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The sheriff prepares to deliver frontier justice.
The sheriff prepares to deliver frontier justice.

Goldfield Ghost Town

Field review by the editors.

Apache Junction, Arizona

We'll say it: Goldfield is a dazzling nugget of desert entertainment. This roadside reconstruction of a gold discovery boom town delivers period characters, a mine tour, a mystery spot, a reptile museum, and legends of a lost treasure.

Reptiles and horses, this way. Bordello, upstairs.
Reptiles and horses, this way. Bordello, upstairs.

The original town sprang up in 1892, peaking at 28 buildings, with a community of up to 4,000. Five years later, after prospectors had dug out all of the gold, the population deflated, and Goldfield went ghost dark. It had a sputtering revival between 1910 and 1926 (renamed as Youngsberg), then waned again. In 1943, a fire accidentally caused by an errant military training flare burned down 60% of Goldfield. Eventually all of the buildings were gone, and parts were salvaged and carted off elsewhere.

Now Goldfield booms once again -- as a commercial Ghost Town, with a sprawling array of recreated buildings, and Wild West trappings that tourists crave.

The unofficial mayor of the privately owned town is Bob Schoose.

"I've been at it for 32 years," Bob told us. Bob is one of the owners and was a powerhouse behind the resurrection of Goldfield in the 1980s. "I'd been doing construction work and earthwork and demolition all my life -- jobs all over with crews," Bob said. "Those kind of jobs are affected by downturns in the economy. After one job in San Diego, on our way home we got to thinking of some things the economy won't affect so much -- talked about ghost towns and gold mines that tourists visit. By the time we got home, we had some good ideas for a business."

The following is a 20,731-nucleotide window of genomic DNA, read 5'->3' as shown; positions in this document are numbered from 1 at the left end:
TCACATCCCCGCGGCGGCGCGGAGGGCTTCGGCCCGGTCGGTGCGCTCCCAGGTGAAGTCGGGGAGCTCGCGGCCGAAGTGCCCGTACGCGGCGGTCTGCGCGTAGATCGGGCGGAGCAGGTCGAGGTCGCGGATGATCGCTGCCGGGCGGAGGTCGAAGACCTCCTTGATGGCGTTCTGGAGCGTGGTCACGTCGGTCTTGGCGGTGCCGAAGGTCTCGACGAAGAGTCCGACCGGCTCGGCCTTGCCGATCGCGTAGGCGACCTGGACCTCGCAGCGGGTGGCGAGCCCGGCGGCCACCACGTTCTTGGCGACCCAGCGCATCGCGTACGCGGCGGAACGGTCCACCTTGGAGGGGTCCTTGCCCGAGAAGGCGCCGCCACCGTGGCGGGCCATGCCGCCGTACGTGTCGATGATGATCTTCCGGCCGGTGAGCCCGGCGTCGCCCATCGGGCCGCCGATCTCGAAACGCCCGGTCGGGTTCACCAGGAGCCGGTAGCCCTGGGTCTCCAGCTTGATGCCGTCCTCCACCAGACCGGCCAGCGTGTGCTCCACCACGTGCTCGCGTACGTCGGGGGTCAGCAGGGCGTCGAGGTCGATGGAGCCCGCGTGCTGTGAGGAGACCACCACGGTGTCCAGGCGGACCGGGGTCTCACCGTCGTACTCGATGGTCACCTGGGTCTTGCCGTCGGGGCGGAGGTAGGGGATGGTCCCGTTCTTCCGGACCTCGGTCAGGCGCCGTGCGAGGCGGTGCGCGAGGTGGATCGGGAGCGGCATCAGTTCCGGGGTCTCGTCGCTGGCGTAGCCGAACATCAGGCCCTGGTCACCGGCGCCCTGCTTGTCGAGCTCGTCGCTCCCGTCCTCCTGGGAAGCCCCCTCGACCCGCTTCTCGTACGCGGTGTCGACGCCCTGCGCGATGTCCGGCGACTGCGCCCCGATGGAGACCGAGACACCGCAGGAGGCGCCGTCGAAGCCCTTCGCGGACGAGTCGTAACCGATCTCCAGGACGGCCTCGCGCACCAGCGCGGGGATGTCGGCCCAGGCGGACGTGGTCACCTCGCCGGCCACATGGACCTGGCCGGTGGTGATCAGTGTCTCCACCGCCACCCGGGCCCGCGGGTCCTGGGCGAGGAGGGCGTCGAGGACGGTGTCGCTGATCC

Prospector character cutout against the Superstition Mountains.
Prospector character cutout against the Superstition Mountains.

In 1983, Bob spotted a For Sale sign on five acres in Apache Junction, the site of the gold mine and historic Goldfield. While that property had little to offer, the partners bought the Goldfield Mill site, a nearby 5-acre property in 1984, and spent nearly five years doing painstaking reconstruction of the 1890s version of the town. "It's laid out exactly the same" as the Goldfield site, Bob said. "We used some of the original foundations -- the snack bar is on the site where Doc Waterbury lived -- he was the last owner of the mine -- until the 1970s." Schoose wrote a book about the site's history: Goldfield Boom to Bust - Arizona Territory 1893.

Git Yer Fortune Told by Pappy.
Git Yer Fortune Told by Pappy.

Goldfield differs from large, commercial pay-to-enter attractions. There's no charge to park and walk its streets and enter stores and restaurants, with an a la carte approach to individual points of interest. Visitors pay to enter the Mystery Shack or a museum, or to ride a horse or Arizona's only narrow gauge train. Or they buy a souvenir magnet or an ice cream cone, and watch men shoot guns at each other. The shops close at five, but the Mammoth Saloon glugs along until 9 pm.

Gunfights never end well for most of the participants. The crowd loves 'em.
Gunfights never end well for most of the participants. The crowd loves 'em.

"I'm not greedy," Bob said, "I want people to see the history of Arizona, and have a good time. Some just come in for the gunfight, but many buy a meal and go to some of the attractions."

As a kid growing up in southern California, Bob witnessed this approach working spectacularly at Knott's Berry Farm. "They didn't charge to get in." And he's also seen Wild West attractions become ghost towns after changing admission strategy: "The original Rawhide was free to enter; then they started charging to come in, and that really hurt them." Rawhide was eventually sold off and moved.

The Goldfield Gunfighters.
The Goldfield Gunfighters.